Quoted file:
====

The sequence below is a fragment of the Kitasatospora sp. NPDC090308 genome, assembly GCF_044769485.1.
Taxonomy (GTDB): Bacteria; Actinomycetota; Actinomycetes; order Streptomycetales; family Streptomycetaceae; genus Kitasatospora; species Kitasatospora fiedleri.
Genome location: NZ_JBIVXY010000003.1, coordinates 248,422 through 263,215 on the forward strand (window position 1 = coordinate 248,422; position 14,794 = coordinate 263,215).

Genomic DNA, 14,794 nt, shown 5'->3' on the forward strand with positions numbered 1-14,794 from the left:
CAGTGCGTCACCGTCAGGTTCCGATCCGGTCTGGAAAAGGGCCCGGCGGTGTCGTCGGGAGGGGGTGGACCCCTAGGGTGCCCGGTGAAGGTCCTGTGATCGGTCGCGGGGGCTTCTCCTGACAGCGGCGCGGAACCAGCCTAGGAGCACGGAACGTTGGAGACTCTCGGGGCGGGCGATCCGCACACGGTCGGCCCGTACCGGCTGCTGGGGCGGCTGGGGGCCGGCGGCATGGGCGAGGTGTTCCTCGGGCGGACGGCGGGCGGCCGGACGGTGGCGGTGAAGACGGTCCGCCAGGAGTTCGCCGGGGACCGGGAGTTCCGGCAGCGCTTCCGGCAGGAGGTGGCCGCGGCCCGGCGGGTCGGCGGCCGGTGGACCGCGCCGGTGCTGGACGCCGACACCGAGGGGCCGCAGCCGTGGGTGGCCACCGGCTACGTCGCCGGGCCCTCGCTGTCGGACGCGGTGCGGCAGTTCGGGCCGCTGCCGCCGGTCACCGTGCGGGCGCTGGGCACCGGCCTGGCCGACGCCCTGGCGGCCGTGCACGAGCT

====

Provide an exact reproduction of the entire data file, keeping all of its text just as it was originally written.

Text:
The sequence below is a fragment of the Kitasatospora sp. NPDC090308 genome, assembly GCF_044769485.1.
Taxonomy (GTDB): Bacteria; Actinomycetota; Actinomycetes; order Streptomycetales; family Streptomycetaceae; genus Kitasatospora; species Kitasatospora fiedleri.
Genome location: NZ_JBIVXY010000003.1, coordinates 248,422 through 263,215 on the forward strand (window position 1 = coordinate 248,422; position 14,794 = coordinate 263,215).

Genomic DNA, 14,794 nt, shown 5'->3' on the forward strand with positions numbered 1-14,794 from the left:
CAGTGCGTCACCGTCAGGTTCCGATCCGGTCTGGAAAAGGGCCCGGCGGTGTCGTCGGGAGGGGGTGGACCCCTAGGGTGCCCGGTGAAGGTCCTGTGATCGGTCGCGGGGGCTTCTCCTGACAGCGGCGCGGAACCAGCCTAGGAGCACGGAACGTTGGAGACTCTCGGGGCGGGCGATCCGCACACGGTCGGCCCGTACCGGCTGCTGGGGCGGCTGGGGGCCGGCGGCATGGGCGAGGTGTTCCTCGGGCGGACGGCGGGCGGCCGGACGGTGGCGGTGAAGACGGTCCGCCAGGAGTTCGCCGGGGACCGGGAGTTCCGGCAGCGCTTCCGGCAGGAGGTGGCCGCGGCCCGGCGGGTCGGCGGCCGGTGGACCGCGCCGGTGCTGGACGCCGACACCGAGGGGCCGCAGCCGTGGGTGGCCACCGGCTACGTCGCCGGGCCCTCGCTGTCGGACGCGGTGCGGCAGTTCGGGCCGCTGCCGCCGGTCACCGTGCGGGCGCTGGGCACCGGCCTGGCCGACGCCCTGGCGGCCGTGCACGAGCT